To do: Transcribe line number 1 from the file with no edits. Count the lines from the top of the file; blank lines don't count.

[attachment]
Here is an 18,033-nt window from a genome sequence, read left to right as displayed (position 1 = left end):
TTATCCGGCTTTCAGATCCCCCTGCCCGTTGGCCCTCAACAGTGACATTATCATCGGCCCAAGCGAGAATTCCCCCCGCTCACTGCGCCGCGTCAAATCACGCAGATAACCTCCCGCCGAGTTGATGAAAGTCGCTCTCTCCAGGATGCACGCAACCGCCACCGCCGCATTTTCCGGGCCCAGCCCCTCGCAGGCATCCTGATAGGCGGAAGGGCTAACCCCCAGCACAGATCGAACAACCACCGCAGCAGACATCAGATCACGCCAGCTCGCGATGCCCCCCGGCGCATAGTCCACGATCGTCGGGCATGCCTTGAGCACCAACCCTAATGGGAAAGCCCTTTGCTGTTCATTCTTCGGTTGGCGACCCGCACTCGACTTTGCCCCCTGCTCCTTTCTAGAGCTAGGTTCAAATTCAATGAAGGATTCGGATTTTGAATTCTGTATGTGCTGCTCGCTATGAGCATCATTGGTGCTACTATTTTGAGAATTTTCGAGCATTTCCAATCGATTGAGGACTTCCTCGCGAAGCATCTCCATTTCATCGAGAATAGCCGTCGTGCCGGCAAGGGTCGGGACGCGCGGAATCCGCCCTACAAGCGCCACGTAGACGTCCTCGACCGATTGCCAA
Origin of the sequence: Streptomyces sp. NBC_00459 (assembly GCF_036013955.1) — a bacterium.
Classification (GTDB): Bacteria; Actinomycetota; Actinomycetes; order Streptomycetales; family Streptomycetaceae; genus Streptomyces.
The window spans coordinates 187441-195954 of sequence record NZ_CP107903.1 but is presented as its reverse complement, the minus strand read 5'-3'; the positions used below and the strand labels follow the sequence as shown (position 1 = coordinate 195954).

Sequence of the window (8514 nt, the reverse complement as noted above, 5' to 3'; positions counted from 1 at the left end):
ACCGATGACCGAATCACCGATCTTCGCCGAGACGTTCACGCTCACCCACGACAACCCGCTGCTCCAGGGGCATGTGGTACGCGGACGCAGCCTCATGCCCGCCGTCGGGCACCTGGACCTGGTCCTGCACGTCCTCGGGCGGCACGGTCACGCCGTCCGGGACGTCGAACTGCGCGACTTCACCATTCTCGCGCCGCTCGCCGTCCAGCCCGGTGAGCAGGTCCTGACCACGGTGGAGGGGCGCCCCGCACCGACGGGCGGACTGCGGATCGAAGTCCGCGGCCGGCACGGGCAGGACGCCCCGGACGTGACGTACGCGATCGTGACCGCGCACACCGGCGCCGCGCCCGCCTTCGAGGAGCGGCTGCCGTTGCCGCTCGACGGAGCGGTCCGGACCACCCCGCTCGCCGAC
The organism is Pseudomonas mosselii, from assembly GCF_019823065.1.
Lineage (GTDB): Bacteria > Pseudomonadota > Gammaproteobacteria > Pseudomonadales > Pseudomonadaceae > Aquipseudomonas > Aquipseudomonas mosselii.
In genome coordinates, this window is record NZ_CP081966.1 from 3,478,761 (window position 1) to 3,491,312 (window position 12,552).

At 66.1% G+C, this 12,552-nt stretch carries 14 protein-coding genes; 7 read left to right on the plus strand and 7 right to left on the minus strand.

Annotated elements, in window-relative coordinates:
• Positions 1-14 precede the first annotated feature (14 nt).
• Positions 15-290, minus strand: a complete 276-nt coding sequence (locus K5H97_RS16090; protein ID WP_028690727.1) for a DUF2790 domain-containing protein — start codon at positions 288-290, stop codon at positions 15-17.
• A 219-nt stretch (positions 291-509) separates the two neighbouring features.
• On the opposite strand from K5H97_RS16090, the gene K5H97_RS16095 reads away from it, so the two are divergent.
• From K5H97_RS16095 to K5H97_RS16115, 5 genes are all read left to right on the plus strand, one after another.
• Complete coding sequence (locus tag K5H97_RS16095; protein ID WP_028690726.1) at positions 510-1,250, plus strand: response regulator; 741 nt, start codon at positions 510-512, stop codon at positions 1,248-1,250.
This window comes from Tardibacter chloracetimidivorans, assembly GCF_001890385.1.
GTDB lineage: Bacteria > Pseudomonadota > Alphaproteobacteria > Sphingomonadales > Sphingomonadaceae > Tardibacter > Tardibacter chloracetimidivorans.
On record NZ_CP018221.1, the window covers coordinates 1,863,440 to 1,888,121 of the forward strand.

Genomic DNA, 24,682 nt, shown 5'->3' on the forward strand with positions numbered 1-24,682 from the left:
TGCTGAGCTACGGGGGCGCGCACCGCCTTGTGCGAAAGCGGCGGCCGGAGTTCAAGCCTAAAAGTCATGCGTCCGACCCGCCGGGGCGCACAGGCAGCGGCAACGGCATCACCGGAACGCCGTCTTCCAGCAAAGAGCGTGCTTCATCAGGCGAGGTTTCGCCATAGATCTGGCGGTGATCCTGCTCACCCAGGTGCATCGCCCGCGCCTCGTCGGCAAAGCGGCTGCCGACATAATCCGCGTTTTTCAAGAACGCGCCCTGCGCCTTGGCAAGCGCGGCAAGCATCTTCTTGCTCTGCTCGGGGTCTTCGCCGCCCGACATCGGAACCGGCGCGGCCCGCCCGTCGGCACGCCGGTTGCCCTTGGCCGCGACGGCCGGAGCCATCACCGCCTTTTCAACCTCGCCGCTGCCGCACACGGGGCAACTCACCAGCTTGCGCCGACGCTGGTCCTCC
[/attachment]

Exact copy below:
Here is an 18,033-nt window from a genome sequence, read left to right as displayed (position 1 = left end):